The National Institute of Standards and Technology (NIST) Cybersecurity Framework is a comprehensive set of guidelines, standards and best practices, developed to help organizations effectively manage and improve cybersecurity risk management. 

The guidelines give you a structured approach to help you recognize threats or incidents — then protect against them, respond fast and recover quickly. This applies to most industries and organizations — which is why it’s such an asset for improving your overall cyber resilience and posture.

OWASP Mobile Security Project

Like the NIST Framework, the Open Web Application Security Project’s (OWASP) Mobile Security Project provides guidelines and best practices for building secure mobile apps. It lists the critical security risks (specific to mobile applications) and gives you strategies to mitigate each risk. 

OWASP Mobile Application Security Verification Standard (MASVS)

The OWASP MASVS is a set of security requirements that make up a testing guide for mobile apps. There are three levels (basic, intermediate, and advanced) the standard seeks to assist developers with creating secure apps.

OWASP Mobile App Security Requirements and Verification (MASVR) Framework

Another gem from OWASP MASVR complements MASVS (see above). It gives you detailed requirements and verification procedures for mobile apps, to ensure they comply with all the right security standards.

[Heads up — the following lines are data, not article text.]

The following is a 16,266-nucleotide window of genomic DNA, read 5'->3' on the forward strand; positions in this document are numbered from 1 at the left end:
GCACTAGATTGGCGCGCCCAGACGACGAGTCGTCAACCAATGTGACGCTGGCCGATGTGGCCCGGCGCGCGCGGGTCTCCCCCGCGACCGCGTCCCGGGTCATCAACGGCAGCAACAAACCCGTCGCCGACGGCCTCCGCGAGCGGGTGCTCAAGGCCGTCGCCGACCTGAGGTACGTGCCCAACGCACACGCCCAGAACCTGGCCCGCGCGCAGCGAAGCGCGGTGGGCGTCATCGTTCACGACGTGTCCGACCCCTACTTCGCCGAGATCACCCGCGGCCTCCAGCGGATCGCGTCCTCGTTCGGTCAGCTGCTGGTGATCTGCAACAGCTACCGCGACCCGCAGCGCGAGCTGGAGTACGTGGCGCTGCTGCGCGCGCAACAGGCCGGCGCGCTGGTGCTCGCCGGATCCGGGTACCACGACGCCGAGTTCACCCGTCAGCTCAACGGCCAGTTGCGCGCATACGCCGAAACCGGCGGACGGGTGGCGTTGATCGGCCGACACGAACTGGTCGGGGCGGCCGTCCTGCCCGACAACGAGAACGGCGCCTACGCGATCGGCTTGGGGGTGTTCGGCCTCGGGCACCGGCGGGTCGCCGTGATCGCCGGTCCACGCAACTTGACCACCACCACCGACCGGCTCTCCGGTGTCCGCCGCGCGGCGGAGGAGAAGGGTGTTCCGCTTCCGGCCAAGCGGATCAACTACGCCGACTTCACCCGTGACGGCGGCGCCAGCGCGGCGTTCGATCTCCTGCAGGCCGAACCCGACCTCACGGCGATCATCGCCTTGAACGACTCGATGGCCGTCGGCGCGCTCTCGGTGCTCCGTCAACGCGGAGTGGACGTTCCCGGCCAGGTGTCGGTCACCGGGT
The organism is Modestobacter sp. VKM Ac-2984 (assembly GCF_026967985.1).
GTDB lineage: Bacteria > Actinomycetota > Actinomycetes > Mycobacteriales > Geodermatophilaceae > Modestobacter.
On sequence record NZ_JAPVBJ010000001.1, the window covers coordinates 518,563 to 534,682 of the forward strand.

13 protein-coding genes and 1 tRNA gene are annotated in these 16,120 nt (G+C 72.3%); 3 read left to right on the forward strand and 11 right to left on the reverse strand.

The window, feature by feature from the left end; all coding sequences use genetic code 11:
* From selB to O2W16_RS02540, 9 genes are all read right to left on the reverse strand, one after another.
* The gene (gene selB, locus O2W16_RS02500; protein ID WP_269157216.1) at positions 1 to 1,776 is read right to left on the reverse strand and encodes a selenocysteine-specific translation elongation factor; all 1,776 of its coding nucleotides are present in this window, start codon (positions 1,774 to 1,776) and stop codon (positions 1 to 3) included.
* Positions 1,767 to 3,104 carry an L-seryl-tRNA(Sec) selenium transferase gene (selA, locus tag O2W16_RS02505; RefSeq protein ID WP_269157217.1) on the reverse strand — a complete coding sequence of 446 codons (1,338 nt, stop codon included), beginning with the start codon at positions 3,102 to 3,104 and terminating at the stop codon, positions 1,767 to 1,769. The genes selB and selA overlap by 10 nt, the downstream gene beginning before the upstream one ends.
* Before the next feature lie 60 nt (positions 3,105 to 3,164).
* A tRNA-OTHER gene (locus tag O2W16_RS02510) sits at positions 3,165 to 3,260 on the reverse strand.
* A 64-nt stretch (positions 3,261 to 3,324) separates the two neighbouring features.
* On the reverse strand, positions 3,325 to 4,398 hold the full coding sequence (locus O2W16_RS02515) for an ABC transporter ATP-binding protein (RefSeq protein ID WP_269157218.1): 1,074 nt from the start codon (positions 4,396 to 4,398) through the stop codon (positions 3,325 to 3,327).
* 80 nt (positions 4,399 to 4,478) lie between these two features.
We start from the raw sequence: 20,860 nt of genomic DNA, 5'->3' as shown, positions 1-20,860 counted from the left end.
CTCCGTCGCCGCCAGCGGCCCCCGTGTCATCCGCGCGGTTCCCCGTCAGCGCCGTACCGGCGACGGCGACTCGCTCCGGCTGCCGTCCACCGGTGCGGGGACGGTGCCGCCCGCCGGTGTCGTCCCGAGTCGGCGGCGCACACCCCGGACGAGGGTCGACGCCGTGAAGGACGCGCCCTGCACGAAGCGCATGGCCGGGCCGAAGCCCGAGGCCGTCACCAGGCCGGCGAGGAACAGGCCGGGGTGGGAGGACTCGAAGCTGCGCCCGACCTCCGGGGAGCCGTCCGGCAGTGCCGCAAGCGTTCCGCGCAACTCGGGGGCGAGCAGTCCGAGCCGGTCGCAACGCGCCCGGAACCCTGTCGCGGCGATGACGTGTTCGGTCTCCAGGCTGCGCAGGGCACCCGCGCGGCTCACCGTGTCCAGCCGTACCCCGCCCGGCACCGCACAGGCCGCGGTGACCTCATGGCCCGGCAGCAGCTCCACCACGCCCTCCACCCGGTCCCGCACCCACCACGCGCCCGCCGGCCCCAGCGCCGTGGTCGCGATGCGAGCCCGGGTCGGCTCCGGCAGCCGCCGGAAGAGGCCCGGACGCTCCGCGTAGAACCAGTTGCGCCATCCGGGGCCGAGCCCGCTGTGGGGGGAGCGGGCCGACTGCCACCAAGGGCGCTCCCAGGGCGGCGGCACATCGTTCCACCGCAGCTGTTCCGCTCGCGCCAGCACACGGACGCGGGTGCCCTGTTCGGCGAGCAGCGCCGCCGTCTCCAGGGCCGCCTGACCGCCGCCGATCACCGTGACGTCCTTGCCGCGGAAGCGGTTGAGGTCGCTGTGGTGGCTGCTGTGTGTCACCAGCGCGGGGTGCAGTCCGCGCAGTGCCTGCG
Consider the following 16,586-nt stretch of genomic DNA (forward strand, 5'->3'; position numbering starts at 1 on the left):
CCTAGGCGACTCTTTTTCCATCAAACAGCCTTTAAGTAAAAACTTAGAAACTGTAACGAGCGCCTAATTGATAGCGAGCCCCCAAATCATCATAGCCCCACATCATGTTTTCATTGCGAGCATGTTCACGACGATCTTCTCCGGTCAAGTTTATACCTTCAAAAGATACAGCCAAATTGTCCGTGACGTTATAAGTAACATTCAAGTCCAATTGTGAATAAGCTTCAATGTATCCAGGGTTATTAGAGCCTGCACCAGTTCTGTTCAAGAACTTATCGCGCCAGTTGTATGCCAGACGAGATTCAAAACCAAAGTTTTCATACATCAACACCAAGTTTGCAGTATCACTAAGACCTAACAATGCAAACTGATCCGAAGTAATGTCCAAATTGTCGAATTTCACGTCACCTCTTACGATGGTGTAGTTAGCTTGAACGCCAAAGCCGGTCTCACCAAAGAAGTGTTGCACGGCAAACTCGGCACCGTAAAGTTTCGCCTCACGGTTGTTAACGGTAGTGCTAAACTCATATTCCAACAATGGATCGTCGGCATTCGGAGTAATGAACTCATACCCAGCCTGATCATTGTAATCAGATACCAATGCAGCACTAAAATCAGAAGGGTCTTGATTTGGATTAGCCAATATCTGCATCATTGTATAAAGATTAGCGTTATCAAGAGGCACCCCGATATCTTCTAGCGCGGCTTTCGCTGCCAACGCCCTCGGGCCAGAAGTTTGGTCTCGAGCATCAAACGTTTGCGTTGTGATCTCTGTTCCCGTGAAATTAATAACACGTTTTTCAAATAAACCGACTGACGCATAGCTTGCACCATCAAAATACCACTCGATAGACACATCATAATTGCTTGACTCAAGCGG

Payment Card Industry Data Security Standard (PCI DSS)

Another security framework, the PCI DSS is specifically designed to secure credit card transactions and protect cardholder data. It’s worth noting, though, that it isn’t a comprehensive security framework like NIST or ISO 27001, as it only focuses on the security of payment card information.

The Digital Operational Resilience Act (DORA)

DORA came into force in 2023. It’s aimed specifically at financial market participants like banks, payment institutions, investment firms, and crypto asset service providers. It also applies to critical third parties that provide information and communication technology (ICT) services, like cloud platforms and data analytics services.The intention of DORA is to ensure those organizations can respond appropriately to ICT-related disruptions and threats, and manage their risk.

Not forgetting AI…

8. Scalability

Your chosen mobile app security solution must be able to handle your organization’s long-term needs and grow with them too.